have the honour of presenting it to you. She trusts your word now. Here, take it, you see I have torn it.”
Razumihin put the note on the table. Raskolnikov looked at him and turned to the wall without uttering a word. Even Razumihin felt a twinge.
“I see, brother,” he said a moment later, “that I have been playing the fool again. I thought I should amuse you with my chatter, and I believe I have only made you cross.”
“Was it you I did not recognise when I was delirious?” Raskolnikov asked, after a moment’s pause without turning his head.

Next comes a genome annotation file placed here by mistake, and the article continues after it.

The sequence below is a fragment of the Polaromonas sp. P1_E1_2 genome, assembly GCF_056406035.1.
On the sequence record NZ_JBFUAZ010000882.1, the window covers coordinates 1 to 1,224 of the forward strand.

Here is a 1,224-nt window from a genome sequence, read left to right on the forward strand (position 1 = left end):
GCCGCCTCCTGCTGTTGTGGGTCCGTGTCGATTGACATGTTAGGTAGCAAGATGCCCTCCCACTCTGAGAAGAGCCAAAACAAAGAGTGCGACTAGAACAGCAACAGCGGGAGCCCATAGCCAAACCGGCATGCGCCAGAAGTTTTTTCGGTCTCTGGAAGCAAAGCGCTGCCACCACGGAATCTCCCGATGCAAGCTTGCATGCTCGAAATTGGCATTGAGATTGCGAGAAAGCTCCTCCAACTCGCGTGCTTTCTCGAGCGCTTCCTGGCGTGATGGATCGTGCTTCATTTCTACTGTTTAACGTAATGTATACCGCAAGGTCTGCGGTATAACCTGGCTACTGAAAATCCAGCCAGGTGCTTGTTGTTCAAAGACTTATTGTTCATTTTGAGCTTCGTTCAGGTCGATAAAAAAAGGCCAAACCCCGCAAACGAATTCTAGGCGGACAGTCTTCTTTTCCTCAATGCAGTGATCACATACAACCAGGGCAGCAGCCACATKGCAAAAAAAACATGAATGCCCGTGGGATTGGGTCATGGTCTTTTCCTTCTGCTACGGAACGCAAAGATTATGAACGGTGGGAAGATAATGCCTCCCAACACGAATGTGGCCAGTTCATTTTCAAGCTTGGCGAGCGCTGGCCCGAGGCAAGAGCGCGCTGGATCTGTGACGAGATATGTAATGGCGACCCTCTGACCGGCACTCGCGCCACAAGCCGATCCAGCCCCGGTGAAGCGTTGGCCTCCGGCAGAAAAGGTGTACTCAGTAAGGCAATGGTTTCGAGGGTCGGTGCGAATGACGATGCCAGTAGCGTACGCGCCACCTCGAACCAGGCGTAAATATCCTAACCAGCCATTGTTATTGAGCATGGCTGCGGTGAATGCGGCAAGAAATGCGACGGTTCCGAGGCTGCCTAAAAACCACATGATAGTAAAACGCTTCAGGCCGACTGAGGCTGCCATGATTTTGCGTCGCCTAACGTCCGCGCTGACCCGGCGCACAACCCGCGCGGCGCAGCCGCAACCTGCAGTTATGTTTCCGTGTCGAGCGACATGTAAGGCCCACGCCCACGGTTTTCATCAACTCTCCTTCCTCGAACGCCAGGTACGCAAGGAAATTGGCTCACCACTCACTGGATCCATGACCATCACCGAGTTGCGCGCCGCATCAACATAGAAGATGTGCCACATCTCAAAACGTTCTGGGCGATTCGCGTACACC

“Yes, and you flew into a rage about it, especially when I brought Zametov one day.”
“Zametov? The head clerk? What for?” Raskolnikov turned round quickly and fixed his eyes on Razumihin.
“What’s the matter with you?... What are you upset about? He wanted to make your acquaintance because I